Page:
ISOO Director Fitzpatrick Moves to NSC
John P. Fitzpatrick, the director of the Information Security Oversight Office (ISOO), left his position at the end of last week to join the National Security Council staff.
As ISOO director for the past four years or so, Mr. Fitzpatrick was responsible for oversight of national security classification and declassification activities government-wide.
“John led ISOO in carrying out the President’s programs to improve transparency, openness, and access to information while ensuring that classified national security information is properly protected,” wrote David S. Ferriero, Archivist of the United States, in a January 8 notice to employees of the National Archives, where ISOO is housed.
While there remains much to criticize in classification and declassification policy, Mr. Fitzpatrick presided over a four-year decline in original classification activity, such that by 2014 the number of new national security secrets created annually had dropped to the lowest ever reported by ISOO in its 35 year history.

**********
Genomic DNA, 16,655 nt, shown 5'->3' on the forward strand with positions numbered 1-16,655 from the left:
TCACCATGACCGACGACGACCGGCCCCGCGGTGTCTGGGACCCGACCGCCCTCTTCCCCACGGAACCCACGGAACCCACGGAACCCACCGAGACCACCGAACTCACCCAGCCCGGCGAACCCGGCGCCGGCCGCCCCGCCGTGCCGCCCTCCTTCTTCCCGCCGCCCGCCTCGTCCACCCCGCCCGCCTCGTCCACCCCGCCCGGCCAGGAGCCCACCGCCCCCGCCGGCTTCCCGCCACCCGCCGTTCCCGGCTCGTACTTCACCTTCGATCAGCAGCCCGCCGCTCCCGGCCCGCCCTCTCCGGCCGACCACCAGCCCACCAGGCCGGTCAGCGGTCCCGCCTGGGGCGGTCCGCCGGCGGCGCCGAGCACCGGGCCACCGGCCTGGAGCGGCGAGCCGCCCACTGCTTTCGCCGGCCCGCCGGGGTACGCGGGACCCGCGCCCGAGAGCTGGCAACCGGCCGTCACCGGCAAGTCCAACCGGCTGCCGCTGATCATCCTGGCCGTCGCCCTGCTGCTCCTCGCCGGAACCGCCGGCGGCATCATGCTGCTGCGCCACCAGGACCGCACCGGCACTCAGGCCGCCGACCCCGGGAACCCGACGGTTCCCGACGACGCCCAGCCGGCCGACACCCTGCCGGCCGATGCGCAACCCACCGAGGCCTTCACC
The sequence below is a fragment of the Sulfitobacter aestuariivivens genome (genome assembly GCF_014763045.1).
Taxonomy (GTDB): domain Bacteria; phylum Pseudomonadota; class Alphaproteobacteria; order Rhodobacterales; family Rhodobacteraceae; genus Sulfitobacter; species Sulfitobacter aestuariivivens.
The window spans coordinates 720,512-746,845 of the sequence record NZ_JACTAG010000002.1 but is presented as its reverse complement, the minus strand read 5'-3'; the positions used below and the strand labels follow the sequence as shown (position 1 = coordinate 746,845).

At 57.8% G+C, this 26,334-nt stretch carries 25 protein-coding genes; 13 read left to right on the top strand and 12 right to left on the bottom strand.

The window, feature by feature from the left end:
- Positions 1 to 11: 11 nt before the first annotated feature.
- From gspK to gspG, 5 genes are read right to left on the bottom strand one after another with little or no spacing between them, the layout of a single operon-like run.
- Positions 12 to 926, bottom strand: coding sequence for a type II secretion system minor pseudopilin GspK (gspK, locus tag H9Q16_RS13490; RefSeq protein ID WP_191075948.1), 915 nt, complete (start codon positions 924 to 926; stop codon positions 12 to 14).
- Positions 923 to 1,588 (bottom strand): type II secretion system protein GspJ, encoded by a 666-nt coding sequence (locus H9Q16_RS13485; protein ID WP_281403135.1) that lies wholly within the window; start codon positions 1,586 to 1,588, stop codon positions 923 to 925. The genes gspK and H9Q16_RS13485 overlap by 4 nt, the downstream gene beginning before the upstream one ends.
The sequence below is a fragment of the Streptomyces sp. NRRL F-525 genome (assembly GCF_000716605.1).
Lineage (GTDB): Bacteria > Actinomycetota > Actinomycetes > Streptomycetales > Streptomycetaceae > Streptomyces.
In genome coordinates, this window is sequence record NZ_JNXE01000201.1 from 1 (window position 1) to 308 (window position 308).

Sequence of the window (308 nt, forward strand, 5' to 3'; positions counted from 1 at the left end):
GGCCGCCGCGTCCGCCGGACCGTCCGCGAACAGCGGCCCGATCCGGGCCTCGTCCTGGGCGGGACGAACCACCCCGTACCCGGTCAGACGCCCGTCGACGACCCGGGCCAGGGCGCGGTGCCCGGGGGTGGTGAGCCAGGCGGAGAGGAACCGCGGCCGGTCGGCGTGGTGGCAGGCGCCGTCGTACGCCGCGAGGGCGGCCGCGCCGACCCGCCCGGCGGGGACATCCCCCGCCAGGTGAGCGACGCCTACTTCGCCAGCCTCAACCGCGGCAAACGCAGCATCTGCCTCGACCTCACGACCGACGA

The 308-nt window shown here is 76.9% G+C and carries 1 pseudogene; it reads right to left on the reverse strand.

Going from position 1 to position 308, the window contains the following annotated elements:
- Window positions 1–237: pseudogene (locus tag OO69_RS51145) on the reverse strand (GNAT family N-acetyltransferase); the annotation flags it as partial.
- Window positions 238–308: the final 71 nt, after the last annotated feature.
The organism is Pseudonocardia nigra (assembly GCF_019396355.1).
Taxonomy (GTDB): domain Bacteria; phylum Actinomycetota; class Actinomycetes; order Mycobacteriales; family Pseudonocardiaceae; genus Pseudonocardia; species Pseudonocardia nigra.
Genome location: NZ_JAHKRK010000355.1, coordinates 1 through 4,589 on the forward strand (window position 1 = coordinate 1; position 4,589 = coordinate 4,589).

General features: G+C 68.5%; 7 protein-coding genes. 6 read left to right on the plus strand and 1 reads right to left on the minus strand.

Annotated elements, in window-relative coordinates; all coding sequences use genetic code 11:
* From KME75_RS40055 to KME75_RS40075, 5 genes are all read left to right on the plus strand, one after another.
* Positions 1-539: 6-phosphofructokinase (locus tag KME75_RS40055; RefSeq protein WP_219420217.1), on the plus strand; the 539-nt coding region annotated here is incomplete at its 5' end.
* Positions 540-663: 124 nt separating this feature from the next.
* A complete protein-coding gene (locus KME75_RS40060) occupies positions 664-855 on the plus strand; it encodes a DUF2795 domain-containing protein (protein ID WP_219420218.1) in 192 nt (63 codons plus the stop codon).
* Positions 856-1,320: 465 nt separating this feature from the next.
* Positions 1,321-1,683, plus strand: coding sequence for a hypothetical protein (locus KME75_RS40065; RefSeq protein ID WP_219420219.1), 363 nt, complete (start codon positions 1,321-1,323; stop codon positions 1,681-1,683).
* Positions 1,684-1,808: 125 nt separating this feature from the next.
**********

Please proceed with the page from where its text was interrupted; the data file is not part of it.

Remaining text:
The change in ISOO leadership comes at a delicate moment, since the entire national security classification system is supposed to go through a systematic recalibration, known as the Fundamental Classification Guidance Review, over the next 18 months. This secrecy re-booting process needs to be closely guided and nurtured if it is to yield optimal results.
But Mr. Fitzpatrick is not going very far, geographically or topically.
“Beginning Monday, 11 January, I will join the National Security Council Staff, Executive Office of the President, as Senior Director for Records Access and Information Security Management,” he wrote in an email message. “There I will assist the NSC/EOP with a portfolio of federal information security policies for classified and controlled unclassified information (classification, declassification, safeguarding, etc.), the National Industrial Security Program and other related security efforts. I will also direct the staff who preserve, safeguard, review and help release NSC records via FOIA, automatic declassification and the like. It promises to be an exciting challenge.”
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